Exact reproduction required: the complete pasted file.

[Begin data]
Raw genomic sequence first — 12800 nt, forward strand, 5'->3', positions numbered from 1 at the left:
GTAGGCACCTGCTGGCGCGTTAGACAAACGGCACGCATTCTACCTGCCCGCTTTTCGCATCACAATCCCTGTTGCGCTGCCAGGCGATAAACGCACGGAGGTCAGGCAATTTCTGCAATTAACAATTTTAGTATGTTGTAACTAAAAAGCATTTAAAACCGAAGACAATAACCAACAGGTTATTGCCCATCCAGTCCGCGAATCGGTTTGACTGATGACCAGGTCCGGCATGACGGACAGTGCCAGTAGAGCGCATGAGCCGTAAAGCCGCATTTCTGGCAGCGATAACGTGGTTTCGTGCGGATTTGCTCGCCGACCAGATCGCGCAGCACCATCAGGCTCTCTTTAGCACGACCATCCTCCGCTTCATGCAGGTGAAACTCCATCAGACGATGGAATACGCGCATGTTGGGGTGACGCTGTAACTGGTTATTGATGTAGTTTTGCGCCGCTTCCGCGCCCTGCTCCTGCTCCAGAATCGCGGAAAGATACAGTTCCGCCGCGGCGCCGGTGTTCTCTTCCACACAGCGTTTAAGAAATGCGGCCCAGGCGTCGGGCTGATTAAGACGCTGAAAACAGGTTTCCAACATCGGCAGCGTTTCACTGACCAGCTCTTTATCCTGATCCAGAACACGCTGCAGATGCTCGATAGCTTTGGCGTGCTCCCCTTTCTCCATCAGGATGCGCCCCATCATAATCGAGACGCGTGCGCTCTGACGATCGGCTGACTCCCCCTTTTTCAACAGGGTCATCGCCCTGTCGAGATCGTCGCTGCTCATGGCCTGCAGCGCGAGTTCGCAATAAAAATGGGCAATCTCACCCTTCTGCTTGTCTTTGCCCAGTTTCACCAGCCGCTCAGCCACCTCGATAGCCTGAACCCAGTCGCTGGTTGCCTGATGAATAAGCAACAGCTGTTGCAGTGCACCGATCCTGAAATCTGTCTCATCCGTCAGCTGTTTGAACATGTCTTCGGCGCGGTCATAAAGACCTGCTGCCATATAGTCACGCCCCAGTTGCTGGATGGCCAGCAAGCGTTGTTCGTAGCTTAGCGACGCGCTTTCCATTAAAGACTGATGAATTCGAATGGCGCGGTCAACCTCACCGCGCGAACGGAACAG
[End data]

Raw genomic sequence first — 12800 nt, forward strand, 5'->3', positions numbered from 1 at the left:
GTAGGCACCTGCTGGCGCGTTAGACAAACGGCACGCATTCTACCTGCCCGCTTTTCGCATCACAATCCCTGTTGCGCTGCCAGGCGATAAACGCACGGAGGTCAGGCAATTTCTGCAATTAACAATTTTAGTATGTTGTAACTAAAAAGCATTTAAAACCGAAGACAATAACCAACAGGTTATTGCCCATCCAGTCCGCGAATCGGTTTGACTGATGACCAGGTCCGGCATGACGGACAGTGCCAGTAGAGCGCATGAGCCGTAAAGCCGCATTTCTGGCAGCGATAACGTGGTTTCGTGCGGATTTGCTCGCCGACCAGATCGCGCAGCACCATCAGGCTCTCTTTAGCACGACCATCCTCCGCTTCATGCAGGTGAAACTCCATCAGACGATGGAATACGCGCATGTTGGGGTGACGCTGTAACTGGTTATTGATGTAGTTTTGCGCCGCTTCCGCGCCCTGCTCCTGCTCCAGAATCGCGGAAAGATACAGTTCCGCCGCGGCGCCGGTGTTCTCTTCCACACAGCGTTTAAGAAATGCGGCCCAGGCGTCGGGCTGATTAAGACGCTGAAAACAGGTTTCCAACATCGGCAGCGTTTCACTGACCAGCTCTTTATCCTGATCCAGAACACGCTGCAGATGCTCGATAGCTTTGGCGTGCTCCCCTTTCTCCATCAGGATGCGCCCCATCATAATCGAGACGCGTGCGCTCTGACGATCGGCTGACTCCCCCTTTTTCAACAGGGTCATCGCCCTGTCGAGATCGTCGCTGCTCATGGCCTGCAGCGCGAGTTCGCAATAAAAATGGGCAATCTCACCCTTCTGCTTGTCTTTGCCCAGTTTCACCAGCCGCTCAGCCACCTCGATAGCCTGAACCCAGTCGCTGGTTGCCTGATGAATAAGCAACAGCTGTTGCAGTGCACCGATCCTGAAATCTGTCTCATCCGTCAGCTGTTTGAACATGTCTTCGGCGCGGTCATAAAGACCTGCTGCCATATAGTCACGCCCCAGTTGCTGGATGGCCAGCAAGCGTTGTTCGTAGCTTAGCGACGCGCTTTCCATTAAAGACTGATGAATTCGAATGGCGCGGTCAACCTCACCGCGCGAACGGAACAG